By Daniel Kumin


Next time you're trolling the lots for $25,000 worth of new-car smell, consider this: A quieter car is the best car-stereo upgrade you can buy. While pounding down the interstate at, say, 70 mph, today's mid-market sedans and coupes maintain a reasonably quiet cabin somewhere between a Lexus-like 67 dB SPL and a Mustangesque 77 dB SPL, measured at the driver's head.

Either extreme is acceptably quiet to most casual drivers (though at least 20 dB noisier than your average living room), but for car-fi considerations, 10 dB is an enormous swing. Assuming identical speakers in each car this means that the Mustang would require a whopping 300 watts per channel to get the same musical dynamic range that 30 watts watts per channel nets in the Lexus.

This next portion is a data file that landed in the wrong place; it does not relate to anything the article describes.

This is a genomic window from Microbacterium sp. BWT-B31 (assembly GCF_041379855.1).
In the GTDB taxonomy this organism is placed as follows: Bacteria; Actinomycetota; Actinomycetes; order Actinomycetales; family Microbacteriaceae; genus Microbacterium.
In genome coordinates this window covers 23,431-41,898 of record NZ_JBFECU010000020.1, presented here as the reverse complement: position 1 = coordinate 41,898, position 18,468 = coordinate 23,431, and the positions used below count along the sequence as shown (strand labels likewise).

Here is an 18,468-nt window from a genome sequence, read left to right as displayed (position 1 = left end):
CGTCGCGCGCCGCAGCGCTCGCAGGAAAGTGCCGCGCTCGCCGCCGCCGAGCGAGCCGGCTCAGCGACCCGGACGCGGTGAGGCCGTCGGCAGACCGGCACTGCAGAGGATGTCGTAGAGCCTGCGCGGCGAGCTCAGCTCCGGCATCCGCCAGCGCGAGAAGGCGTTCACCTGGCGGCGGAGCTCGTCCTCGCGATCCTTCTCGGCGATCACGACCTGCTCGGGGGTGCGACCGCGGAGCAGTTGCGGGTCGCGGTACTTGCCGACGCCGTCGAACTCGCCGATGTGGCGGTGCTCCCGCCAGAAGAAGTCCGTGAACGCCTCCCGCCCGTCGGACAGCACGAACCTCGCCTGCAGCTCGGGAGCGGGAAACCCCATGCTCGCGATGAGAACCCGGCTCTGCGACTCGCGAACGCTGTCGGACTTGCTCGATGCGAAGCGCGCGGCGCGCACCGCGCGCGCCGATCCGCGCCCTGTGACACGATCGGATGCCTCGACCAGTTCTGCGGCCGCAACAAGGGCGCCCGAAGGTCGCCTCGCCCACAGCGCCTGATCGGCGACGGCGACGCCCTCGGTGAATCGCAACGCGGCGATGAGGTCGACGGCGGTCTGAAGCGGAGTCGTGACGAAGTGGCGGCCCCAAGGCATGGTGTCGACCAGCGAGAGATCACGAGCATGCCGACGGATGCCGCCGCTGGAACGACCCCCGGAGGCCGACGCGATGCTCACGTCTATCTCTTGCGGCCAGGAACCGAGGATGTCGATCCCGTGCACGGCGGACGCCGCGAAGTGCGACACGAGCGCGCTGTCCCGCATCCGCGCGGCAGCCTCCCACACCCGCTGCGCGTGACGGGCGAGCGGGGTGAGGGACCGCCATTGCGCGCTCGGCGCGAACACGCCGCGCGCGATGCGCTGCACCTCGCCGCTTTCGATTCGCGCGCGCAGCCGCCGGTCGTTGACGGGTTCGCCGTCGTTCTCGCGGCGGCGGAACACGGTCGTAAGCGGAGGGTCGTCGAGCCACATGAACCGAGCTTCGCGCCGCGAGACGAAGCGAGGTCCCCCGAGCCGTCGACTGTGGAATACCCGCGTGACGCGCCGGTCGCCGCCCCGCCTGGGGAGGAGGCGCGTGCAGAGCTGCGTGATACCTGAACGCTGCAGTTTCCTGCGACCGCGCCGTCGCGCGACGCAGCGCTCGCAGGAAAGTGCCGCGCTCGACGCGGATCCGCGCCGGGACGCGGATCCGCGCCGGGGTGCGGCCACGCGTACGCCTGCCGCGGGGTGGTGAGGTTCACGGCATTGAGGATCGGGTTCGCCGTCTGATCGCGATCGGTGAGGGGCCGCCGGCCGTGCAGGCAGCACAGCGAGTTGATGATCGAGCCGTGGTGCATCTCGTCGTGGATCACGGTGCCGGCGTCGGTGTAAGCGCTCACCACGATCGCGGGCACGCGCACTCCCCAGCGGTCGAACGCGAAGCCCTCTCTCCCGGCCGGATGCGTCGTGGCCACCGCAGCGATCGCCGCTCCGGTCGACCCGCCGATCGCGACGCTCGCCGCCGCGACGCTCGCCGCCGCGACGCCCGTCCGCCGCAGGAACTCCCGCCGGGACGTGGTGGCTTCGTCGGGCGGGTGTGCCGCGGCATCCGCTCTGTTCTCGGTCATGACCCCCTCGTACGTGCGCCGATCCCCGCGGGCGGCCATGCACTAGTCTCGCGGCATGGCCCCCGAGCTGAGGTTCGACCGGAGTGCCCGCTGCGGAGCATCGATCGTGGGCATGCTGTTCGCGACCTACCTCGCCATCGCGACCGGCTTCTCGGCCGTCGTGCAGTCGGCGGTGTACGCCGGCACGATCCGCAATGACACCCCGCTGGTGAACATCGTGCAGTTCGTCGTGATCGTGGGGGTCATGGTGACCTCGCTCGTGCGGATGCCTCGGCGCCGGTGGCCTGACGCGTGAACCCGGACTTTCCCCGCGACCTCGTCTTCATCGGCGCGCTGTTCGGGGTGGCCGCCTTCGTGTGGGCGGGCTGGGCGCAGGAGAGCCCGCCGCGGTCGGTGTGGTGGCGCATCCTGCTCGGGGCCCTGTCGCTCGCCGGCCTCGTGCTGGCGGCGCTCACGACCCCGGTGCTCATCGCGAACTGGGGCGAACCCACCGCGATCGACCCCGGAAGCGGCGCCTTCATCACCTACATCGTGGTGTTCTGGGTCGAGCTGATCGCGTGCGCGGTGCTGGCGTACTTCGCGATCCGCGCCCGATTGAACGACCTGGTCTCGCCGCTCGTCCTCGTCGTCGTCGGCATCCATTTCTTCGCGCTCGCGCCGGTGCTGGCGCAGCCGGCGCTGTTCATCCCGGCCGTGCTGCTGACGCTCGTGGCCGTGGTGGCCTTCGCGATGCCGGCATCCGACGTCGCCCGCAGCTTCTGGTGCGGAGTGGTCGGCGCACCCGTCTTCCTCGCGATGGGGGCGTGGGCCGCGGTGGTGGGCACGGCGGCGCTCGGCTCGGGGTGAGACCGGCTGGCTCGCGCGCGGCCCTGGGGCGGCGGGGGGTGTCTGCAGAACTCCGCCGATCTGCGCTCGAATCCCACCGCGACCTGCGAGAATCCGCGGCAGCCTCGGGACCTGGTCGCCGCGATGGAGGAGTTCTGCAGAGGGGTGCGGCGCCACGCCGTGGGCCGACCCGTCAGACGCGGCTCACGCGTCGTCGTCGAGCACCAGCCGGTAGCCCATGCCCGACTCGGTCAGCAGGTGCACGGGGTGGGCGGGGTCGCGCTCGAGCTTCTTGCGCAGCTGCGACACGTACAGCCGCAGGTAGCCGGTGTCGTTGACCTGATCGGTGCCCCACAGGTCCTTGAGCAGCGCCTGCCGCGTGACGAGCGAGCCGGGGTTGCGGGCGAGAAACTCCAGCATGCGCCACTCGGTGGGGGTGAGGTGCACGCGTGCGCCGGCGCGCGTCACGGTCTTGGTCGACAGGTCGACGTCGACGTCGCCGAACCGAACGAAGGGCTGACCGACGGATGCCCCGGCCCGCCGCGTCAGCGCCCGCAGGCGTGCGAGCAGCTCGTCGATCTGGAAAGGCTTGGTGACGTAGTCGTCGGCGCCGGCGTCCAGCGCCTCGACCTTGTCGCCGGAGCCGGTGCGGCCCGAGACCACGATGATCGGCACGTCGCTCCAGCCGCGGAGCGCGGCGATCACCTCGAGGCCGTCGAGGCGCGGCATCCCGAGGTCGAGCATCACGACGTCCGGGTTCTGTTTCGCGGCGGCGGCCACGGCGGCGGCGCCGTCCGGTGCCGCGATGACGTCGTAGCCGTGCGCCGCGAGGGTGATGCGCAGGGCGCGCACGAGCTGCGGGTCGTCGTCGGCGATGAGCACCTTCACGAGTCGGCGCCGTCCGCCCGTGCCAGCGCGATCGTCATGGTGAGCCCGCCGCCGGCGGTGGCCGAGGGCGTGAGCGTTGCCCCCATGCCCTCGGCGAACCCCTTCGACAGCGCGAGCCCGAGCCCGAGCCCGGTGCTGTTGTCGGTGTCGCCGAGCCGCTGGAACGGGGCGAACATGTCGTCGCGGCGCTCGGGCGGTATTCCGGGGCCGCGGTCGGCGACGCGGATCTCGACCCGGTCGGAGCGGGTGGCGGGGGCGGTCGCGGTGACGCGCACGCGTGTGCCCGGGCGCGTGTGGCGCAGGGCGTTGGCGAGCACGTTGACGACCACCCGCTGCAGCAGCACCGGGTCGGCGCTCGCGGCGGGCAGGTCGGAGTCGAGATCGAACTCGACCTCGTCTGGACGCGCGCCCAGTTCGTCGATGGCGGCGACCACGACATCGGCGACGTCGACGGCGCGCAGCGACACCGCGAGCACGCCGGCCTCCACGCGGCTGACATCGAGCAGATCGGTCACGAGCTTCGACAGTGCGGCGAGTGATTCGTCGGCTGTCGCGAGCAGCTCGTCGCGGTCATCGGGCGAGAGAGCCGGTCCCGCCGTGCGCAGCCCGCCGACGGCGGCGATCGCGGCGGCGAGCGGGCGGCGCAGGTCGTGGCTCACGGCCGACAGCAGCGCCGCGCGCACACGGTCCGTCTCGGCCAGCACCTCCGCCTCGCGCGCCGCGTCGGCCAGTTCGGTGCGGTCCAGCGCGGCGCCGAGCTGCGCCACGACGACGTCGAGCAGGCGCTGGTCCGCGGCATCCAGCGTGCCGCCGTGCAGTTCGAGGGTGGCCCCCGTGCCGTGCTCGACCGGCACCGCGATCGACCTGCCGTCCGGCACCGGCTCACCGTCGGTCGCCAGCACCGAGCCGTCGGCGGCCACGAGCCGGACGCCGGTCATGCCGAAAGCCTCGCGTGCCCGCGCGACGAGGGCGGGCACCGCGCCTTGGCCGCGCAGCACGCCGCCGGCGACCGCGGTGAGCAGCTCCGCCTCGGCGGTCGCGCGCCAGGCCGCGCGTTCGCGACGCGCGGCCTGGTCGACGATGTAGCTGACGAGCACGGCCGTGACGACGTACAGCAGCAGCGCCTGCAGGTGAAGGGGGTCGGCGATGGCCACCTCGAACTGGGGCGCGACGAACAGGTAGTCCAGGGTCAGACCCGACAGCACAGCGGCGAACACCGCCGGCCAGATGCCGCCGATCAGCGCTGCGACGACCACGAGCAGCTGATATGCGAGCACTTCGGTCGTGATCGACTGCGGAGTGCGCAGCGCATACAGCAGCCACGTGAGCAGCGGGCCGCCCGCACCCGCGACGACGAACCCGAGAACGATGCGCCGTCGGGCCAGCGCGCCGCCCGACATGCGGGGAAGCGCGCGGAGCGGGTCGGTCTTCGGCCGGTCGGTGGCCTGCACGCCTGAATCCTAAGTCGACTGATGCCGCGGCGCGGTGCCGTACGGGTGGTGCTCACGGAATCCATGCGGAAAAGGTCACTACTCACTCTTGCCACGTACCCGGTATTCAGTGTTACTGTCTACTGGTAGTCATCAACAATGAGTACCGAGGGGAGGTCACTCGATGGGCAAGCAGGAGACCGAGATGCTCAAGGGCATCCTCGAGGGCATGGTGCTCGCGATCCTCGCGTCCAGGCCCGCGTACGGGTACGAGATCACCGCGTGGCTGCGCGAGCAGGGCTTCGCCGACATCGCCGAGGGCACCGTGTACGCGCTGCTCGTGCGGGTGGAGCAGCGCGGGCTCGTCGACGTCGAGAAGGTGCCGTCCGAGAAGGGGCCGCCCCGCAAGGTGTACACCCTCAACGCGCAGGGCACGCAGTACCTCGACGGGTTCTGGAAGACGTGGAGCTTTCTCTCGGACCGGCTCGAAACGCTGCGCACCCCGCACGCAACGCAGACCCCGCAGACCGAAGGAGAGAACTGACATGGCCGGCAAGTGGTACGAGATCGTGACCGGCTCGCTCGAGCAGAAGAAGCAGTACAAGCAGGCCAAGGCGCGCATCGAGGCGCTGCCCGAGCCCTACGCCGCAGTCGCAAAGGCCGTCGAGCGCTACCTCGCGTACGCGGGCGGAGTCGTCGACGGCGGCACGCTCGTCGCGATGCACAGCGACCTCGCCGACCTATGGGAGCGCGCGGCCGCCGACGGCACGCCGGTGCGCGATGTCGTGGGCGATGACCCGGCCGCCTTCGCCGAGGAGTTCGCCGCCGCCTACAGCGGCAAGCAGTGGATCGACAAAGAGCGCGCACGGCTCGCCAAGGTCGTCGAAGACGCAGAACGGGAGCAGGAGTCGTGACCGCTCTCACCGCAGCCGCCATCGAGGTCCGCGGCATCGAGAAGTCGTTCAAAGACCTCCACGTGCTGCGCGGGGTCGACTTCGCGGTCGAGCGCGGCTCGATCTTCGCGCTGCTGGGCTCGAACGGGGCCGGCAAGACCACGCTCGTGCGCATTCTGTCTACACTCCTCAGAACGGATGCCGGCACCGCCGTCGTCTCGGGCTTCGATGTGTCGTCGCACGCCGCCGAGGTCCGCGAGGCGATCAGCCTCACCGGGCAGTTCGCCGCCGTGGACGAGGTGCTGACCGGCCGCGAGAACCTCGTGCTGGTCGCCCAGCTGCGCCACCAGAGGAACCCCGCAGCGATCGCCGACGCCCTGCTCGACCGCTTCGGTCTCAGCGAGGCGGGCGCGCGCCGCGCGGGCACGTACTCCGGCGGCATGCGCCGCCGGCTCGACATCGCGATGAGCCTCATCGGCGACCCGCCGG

Quietude brings other musical fringe benefits: The masking effects of the typical car's noise spectrum dominate the midrange and bass regions, and in truth no amount of power can fully compensate for them. So the less noise, the better. A quieter car also means lower-output operation, which in turn permits amps and (especially) speakers to work less hard, for significantly lower real-world distortion (particularly at low frequencies) and, in all likelihood, longer lifespans. If actual musical quality is your goal, a silent runner is the best place to start.


At Idle
Full Throttle
AM General HUMVEE 51 80 81
Ferrari F355 69 84 76
Honda Accord LX V-6 41 70 68
Source: Car and Driver